In an excerpt from her book, “The Feminine Mystique”, Betty Friedan defines women’s unhappiness during the Fifties as ”the problem that has no name.” She identifies “the problem that has no name” as upper-middle class suburban White women experiencing dissatisfaction with their lives and an inarticulated longing for something else beside their housewifely duties. She pins the blame on a media perpetuated idealized image of femininity, a social construction that tells women that their role in life is catch a man, keep a man, have children and put the needs of one’s husband and children first.
According to Friedan, women have been encouraged to confine themselves to a very narrow definition of “true” womanhood, forsaking education and career aspirations in the process by experts who wrote books, columns and books that told women during that era that their greatest role on the planet was to be wives and mothers. The role of a “real” woman was to have no interest in politics, higher education and careers and women were taught by these experts to pity women who had the nerve to want a life beyond the cult of true womanhood.
If women expressed dissatisfaction with their charmed lives, the experts blamed their feelings on the higher education they received before becoming a housewife. During the fifties, little girls as young as ten years were being marketed by underwear advertisers selling brassieres with false bottoms to aide them in catching boyfriends and American girls began getting married in high school. America’s birthrate during this time skyrocketed and college educated women made careers out of having children. The image of the beautiful, bountiful Suburban housewife was accepted as the norm and women drove themselves crazy, sometimes literally to achieve this goal.
Friedan ultimately concluded that “the problem that has no name” is not a loss of femininity, too much education, or the demands of domesticity but a stirring of rebellion of millions of women who were fed up with pretending that they were happy with their lives and that solving this problem would be the key to the future of American culture.
On November 10, I had another seizure. I hadn’t had a seizure since March 1, 2021 and this time, it happened at work. I had just come back from lunch and was sitting at my desk and bam! All I remember is getting guided downstairs to the ambulance and taken to the hospital.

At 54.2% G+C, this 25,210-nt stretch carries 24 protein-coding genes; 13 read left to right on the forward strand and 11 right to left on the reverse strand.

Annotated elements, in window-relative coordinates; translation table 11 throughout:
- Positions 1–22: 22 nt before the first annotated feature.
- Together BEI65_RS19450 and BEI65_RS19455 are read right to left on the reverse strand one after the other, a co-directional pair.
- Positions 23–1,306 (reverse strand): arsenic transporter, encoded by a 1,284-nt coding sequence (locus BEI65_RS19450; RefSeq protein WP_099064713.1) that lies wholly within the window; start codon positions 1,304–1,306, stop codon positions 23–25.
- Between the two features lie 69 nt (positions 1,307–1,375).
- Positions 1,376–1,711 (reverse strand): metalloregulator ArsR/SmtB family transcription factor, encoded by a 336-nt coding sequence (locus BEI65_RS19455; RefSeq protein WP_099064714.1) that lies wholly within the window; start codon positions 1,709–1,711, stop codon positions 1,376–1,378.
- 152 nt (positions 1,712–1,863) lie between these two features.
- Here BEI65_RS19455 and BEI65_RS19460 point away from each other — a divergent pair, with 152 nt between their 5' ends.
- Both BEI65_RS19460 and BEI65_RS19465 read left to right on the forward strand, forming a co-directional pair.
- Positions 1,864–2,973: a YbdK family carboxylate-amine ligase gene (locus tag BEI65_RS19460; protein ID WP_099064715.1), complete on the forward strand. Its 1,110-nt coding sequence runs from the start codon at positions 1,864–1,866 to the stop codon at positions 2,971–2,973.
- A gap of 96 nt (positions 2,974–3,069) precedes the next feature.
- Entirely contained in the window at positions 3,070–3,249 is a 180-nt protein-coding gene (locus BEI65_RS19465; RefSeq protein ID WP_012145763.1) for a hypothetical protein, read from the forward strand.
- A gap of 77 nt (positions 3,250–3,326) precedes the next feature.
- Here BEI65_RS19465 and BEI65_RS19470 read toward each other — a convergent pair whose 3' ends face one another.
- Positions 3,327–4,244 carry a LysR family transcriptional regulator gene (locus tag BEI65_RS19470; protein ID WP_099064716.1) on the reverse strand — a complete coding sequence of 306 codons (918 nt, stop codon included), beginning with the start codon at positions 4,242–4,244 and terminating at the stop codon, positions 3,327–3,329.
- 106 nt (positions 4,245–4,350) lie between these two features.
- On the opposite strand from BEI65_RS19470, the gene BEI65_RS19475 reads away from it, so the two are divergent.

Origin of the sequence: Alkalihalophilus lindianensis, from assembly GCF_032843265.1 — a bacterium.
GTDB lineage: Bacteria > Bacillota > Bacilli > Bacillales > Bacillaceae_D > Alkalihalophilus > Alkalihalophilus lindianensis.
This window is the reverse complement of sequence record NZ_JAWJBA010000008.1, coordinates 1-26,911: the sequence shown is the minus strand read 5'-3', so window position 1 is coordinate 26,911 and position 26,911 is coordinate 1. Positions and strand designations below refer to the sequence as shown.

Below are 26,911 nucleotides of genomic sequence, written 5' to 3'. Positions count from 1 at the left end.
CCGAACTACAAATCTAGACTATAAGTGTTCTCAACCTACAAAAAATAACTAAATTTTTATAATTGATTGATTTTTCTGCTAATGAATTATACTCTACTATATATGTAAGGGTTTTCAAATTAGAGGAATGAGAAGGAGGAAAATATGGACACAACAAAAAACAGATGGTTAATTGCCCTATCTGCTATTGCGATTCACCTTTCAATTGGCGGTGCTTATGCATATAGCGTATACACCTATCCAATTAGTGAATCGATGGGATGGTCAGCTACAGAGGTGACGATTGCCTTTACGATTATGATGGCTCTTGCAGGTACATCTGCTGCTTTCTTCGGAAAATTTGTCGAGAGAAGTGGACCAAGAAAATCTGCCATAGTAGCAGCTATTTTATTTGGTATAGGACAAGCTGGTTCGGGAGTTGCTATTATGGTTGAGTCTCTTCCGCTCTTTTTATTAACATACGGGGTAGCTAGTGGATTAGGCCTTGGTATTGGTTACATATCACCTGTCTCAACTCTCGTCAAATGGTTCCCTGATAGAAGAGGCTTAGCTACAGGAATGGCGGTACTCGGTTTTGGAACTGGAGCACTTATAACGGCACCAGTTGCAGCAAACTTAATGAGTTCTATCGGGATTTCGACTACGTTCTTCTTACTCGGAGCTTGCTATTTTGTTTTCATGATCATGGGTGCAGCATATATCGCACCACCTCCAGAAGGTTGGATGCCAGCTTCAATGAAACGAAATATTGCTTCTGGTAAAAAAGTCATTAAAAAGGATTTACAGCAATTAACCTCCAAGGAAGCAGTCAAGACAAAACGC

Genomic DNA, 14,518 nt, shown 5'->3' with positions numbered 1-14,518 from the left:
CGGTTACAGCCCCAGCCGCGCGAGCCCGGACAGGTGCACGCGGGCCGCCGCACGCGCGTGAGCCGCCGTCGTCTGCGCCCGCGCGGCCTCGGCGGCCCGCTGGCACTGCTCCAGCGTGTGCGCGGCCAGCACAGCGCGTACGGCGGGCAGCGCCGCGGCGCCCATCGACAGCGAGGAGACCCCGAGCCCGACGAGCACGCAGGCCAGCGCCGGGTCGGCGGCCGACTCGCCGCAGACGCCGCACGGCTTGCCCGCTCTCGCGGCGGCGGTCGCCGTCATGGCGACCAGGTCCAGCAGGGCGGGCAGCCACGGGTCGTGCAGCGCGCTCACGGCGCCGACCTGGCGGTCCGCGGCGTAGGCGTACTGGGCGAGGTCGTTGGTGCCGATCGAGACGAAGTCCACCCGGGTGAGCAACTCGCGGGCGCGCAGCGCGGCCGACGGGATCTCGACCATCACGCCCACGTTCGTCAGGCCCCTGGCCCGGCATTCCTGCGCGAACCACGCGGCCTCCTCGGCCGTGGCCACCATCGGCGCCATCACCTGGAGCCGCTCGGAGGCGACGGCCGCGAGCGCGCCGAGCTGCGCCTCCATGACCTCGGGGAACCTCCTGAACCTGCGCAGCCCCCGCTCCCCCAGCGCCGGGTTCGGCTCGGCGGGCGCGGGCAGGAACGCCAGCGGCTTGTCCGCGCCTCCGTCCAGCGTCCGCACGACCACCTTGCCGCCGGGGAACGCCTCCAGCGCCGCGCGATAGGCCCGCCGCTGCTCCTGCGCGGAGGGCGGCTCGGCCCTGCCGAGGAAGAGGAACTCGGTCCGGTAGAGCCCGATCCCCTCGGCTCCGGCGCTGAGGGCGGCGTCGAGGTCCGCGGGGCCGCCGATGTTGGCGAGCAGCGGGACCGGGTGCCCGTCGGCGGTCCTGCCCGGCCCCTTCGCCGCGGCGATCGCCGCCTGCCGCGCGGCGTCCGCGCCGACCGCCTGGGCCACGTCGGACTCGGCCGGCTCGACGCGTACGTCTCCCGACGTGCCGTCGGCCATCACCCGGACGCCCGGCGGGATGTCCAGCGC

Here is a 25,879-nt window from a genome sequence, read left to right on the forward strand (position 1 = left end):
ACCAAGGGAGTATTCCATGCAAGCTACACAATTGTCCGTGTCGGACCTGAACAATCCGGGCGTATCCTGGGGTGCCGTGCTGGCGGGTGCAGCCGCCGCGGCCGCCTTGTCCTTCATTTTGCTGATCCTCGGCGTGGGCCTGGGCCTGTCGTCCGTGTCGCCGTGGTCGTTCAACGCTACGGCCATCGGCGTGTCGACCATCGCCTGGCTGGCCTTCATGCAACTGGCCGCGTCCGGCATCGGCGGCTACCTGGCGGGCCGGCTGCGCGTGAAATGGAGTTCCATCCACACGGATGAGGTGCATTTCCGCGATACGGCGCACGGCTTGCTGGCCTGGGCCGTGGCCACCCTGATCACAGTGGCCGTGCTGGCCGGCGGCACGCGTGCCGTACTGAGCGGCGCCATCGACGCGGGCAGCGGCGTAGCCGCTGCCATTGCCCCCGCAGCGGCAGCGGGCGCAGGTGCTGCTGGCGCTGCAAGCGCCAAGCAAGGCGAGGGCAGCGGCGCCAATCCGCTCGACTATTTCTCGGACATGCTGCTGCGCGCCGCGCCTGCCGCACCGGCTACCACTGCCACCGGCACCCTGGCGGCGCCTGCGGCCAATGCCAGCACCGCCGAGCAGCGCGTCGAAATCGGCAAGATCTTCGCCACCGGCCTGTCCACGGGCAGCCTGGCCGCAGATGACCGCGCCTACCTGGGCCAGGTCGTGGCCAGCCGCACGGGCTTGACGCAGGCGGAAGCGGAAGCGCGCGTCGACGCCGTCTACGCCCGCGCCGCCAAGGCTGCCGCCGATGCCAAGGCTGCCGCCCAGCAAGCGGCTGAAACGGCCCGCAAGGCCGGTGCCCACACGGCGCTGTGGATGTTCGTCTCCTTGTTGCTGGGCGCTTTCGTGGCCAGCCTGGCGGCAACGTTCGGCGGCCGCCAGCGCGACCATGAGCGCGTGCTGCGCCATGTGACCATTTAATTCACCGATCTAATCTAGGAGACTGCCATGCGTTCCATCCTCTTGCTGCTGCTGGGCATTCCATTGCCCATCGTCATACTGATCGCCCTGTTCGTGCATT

I got some blood work done but never saw a doctor because it was very crowded. I sat there for five hours before making the decision to leave. I’m getting to be a pro at this seizure shit although I fucked my tongue up and my body is extremely sore from falling to the floor.
One of my greatest fears as an epileptic was having a seizure outside of my home. Like on public transportation which would be a nightmare because I would wake up robbed and fondled with my face plastered on YouTube. Because people aren’t shit these days. But it happened at work and my co workers looked out for me.
But next time I might not be that lucky to be surrounded by caring people so I have some real decisions about whether I should continue to work. I’ve been looking for remote jobs but it’s a lot of scams out here so I’m being careful.
Capitalism is truly a shitty thing. In order to survive, one must work but if you get sick, the system doesn’t give a fuck. Get your tired, broken down ass up and hump peasant! How dare you have a disability!
One of the least known facts about the concept of race is that that it is a socially constructed ideology. Race and subsequent racism was created by White Europeans and Americans in order to justify the enslavement of millions of people for profit. When people feel guilty about an action they committed, they will often try to find ways of justifying their actions. This is what Europeans and Americans did when they decided to explain away the actions of human bondage by declaring Africans subhuman. In doing this, they changed the interpretation of history itself. A land where complex civilizations had existed for centuries was reduced to the “Dark Continent” and its people declared savages. All in the name of profit for the status quo and converting the “natives” to Christianity. The history of Africa was rewritten to make Whites the conquerors who ‘civilized’ the natives.